1. re: Isolda

                    What with gaming and anime these days, a lot of kids are interested in Japanese culture. A nice sturdy reusable (green!) bento box may go over very well indeed.

                    1. re: Isolda

                      I have to chime in with my agreement on the born not made theory, as a non-parent, but godmother to fraternal twin girls who have been raised the same in terms of exposure to and attitudes toward food (one parent is an adventurous eater, the other not so much), yet at the age of 6 their tastes are so different. Twin #1 will try anything, as long as you assure her it's not too spicy, and she eats whatever the adults are eating. If she tries something and doesn't like it, she'll tell you why (it's too bitter, I don't like fruit and meat together), and move on, no drama. Twin #2 has a very limited list of things she will eat, and has survived many a restaurant meal on bread or french fries because she won't touch anything else. And her parents fairly quickly got to the point of not trying to cajole, bribe, threaten, entice, etc. to get her to try new things because it's not worth the drama. They figure she's not going to starve - she eats cereal, cheese, fruit, peanut butter, yogurt - so the necessary nutrients are there.

                      1. re: cookie monster

                        I think it 's a bit of both - my son was never a terrible eater as a very young child but he was certainly picky and could be quite stubborn about his food resistance - and it got worse when he entered 1st grade. I love to cook and we love to go out to eat so I wasn't too willing to accept his food "issues." It took a few years of repeatedly insisting that he try new foods etc., but now he's 10 and he loves great food, loves to go out to eat and has almost no food resistance issues any more whatsoever.

                        If my husband & I had been different people who didn't care about great food as much as we do, I can certainly see where my son could have grown up with a lot of limitations food-wise. There is just no doubt in my mind that he is who he is food-wise because of how he was raised.

                        That said, I absolutely believe that a kid can be born with very hard-wired ideas about food that can be quite difficult to overcome. So this is in no way meant to be a judgment on those who are struggling with picky eaters. This is just my observation of one child, my own. My brother has 2 kids, a girl and a boy, just a few yrs apart & raised more or less the same. The girl is a pretty good eater, including veggies - but their boy, who's 4 now, has absolutely refused to touch anything green that even faintly resembles a vegetable from the very beginning. Every kid is different.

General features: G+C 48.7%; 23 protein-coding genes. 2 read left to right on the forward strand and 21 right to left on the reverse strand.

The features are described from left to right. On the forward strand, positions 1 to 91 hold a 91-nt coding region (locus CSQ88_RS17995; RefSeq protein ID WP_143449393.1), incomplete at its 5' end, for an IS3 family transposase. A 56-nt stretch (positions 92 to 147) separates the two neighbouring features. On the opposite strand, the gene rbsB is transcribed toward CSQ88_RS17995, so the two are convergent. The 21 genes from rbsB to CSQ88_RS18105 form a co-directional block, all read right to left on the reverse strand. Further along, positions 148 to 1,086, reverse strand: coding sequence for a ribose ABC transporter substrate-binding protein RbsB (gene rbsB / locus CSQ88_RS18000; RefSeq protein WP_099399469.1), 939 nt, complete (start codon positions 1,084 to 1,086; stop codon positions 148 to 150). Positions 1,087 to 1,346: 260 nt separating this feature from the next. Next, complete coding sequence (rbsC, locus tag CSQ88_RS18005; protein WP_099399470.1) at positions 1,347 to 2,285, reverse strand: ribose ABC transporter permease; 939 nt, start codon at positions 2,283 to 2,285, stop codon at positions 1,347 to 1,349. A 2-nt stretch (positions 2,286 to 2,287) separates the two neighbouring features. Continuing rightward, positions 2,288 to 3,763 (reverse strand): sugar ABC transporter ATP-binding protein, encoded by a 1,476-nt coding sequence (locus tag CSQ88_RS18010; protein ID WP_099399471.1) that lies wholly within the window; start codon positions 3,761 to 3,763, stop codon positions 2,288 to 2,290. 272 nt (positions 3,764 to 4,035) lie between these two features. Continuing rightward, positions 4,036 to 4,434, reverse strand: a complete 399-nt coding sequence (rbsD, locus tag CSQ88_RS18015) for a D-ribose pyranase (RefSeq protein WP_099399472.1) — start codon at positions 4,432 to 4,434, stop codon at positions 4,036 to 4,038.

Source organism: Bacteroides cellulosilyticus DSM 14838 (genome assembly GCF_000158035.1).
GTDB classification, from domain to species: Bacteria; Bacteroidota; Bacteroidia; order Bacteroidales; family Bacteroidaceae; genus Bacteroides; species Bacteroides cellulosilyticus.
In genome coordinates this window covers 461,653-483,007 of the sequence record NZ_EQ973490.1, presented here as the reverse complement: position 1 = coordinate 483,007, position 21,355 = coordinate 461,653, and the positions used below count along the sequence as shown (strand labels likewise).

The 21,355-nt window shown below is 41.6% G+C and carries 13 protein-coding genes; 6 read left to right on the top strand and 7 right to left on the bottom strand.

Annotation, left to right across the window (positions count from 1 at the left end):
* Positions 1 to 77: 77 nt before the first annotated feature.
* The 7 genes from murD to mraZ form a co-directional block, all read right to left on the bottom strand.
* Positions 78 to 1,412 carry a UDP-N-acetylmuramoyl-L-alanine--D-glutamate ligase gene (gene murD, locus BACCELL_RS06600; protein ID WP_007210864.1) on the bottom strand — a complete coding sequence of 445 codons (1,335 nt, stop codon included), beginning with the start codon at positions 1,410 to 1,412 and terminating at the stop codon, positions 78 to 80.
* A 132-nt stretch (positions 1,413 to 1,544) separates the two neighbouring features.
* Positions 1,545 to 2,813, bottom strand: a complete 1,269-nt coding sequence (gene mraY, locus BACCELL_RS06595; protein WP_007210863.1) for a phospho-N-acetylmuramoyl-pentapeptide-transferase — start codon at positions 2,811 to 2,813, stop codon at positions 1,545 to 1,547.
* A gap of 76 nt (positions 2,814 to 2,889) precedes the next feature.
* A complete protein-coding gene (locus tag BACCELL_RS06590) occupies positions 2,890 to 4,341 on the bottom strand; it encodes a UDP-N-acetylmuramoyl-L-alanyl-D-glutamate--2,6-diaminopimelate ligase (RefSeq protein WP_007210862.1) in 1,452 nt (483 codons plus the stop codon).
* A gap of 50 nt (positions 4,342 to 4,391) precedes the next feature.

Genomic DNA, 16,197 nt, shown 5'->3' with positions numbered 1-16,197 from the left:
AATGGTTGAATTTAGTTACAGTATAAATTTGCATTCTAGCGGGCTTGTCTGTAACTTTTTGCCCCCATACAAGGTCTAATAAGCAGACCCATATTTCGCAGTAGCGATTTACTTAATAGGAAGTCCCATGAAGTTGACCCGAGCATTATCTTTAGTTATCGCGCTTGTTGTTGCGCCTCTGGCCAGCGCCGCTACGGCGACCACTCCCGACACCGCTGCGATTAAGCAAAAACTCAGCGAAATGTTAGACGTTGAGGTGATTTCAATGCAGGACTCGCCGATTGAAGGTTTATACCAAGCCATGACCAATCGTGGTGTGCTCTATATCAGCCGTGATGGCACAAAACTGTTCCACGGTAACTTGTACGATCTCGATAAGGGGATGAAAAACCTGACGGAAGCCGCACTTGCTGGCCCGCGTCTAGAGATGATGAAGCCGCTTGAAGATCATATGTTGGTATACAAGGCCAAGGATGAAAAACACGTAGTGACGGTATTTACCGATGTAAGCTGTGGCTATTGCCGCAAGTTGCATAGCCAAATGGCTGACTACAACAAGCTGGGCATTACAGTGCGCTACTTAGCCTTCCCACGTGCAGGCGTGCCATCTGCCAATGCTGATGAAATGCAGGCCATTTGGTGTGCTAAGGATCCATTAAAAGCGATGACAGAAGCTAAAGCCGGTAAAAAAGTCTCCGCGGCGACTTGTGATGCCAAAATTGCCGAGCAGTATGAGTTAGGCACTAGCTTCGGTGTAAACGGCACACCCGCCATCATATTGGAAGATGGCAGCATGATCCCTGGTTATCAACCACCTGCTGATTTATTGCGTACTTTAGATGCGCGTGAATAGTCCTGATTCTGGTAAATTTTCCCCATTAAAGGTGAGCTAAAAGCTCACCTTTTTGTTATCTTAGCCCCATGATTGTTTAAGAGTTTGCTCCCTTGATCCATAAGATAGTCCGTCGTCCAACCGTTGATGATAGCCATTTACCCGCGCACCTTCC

2. re: Isolda

                        There is some truth that chowkids are born. I believe there have been studies that have shown that a mom's diet influences the child's likes and dislikes.

                        The basis of the study was looking at cultures where mom's ate a wide variety of spices and compared to a culture where mom's ate milder foods. The mom with the mild/bland diet produced kids that were pickier.

                        1. re: Isolda

                          I disagree with this. I was the pickiest of eaters as a child. I was very skinny, and my dad had trouble getting me to eat enough, so he ridiculously catered to my idiosyncrasies. For at least 2 years, I ate only whites, tans, browns, and yellows. In order to get me to eat protein, my dad would make me bean and cheese burritos for breakfast and lunch every day, and on the weekends, I'd usually eat (get this!) buttered noodle omelets. Snacks were usually flour tortillas, spread with butter, folded into quarters, and microwaved.

                          I didn't begin to discover food until my parents got divorced when I was 12 and it became PAINFULLY clear that my mom was wholly unable to provide homecooked meals past steamed broccoli and yaki soba noodles from the refrigerated section of the grocery store.

                          1. re: LaureltQ

                            Me too - I was SO not a chowpup. Don't give up on your kids! You really never know. Whenever I visit my family, my mother is shocked at things I eat now (I haven't lived w/ my parents since I was 14) - she just about fainted when I gobbled down raw oysters. My tastebuds didn't really develop until I was around 17. And my mother was totally a chowhound, as well as her family, though she didn't cook - she even owned a high-end Korean restaurant and one of her brothers was a sushi chef. Yet I would bring my "own food" (like chicken strips from KFC) while her family feasted on sushi and sashimi.

                        2. Thankfully, we have a pretty user-friendly kid. He loves good food and will cheerfully eat anything. He always begs me to pack lunch because the lunches at school are "lame". He understands good food and will come home critiquing the school lunch offerings. I don't mind packing something delicious, but usually he's reminding me 10 mins. before the bus comes that it's Turkey Tuesday, and "mom, that can't possibly be real meat".

                          I'm always surprised at how picky his friends are. We end up with a bunch of kids most weekends. I've stopped cooking for them completely. These kids' dinner plates end up looking like dissection experiments. They don't eat this, they can't touch that. Ewwwww, "IS THAT A PIECE OF SPINACH ON MY PLATE?!"

                          I'm over it. Our go-to sleepover dinner is pizza. We stop for breakfast before we drop 'em off.